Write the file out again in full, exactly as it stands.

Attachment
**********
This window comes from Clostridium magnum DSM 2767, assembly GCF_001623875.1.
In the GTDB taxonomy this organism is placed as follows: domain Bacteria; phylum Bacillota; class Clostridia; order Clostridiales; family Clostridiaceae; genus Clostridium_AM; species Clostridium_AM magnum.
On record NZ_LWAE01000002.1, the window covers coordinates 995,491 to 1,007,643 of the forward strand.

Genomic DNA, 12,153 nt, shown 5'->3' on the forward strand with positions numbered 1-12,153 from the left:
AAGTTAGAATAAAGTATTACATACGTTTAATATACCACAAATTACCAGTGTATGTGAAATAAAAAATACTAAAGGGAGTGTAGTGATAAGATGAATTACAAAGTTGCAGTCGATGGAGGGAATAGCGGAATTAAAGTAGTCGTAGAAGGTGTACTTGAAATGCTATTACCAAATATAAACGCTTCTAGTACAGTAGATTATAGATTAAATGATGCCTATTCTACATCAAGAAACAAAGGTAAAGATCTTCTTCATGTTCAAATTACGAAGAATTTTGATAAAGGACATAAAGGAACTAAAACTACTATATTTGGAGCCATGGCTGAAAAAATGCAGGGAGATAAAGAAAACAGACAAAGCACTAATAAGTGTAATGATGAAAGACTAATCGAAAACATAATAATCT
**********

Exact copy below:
This window comes from Clostridium magnum DSM 2767, assembly GCF_001623875.1.
In the GTDB taxonomy this organism is placed as follows: domain Bacteria; phylum Bacillota; class Clostridia; order Clostridiales; family Clostridiaceae; genus Clostridium_AM; species Clostridium_AM magnum.
On record NZ_LWAE01000002.1, the window covers coordinates 995,491 to 1,007,643 of the forward strand.

Genomic DNA, 12,153 nt, shown 5'->3' on the forward strand with positions numbered 1-12,153 from the left:
AAGTTAGAATAAAGTATTACATACGTTTAATATACCACAAATTACCAGTGTATGTGAAATAAAAAATACTAAAGGGAGTGTAGTGATAAGATGAATTACAAAGTTGCAGTCGATGGAGGGAATAGCGGAATTAAAGTAGTCGTAGAAGGTGTACTTGAAATGCTATTACCAAATATAAACGCTTCTAGTACAGTAGATTATAGATTAAATGATGCCTATTCTACATCAAGAAACAAAGGTAAAGATCTTCTTCATGTTCAAATTACGAAGAATTTTGATAAAGGACATAAAGGAACTAAAACTACTATATTTGGAGCCATGGCTGAAAAAATGCAGGGAGATAAAGAAAACAGACAAAGCACTAATAAGTGTAATGATGAAAGACTAATCGAAAACATAATAATCT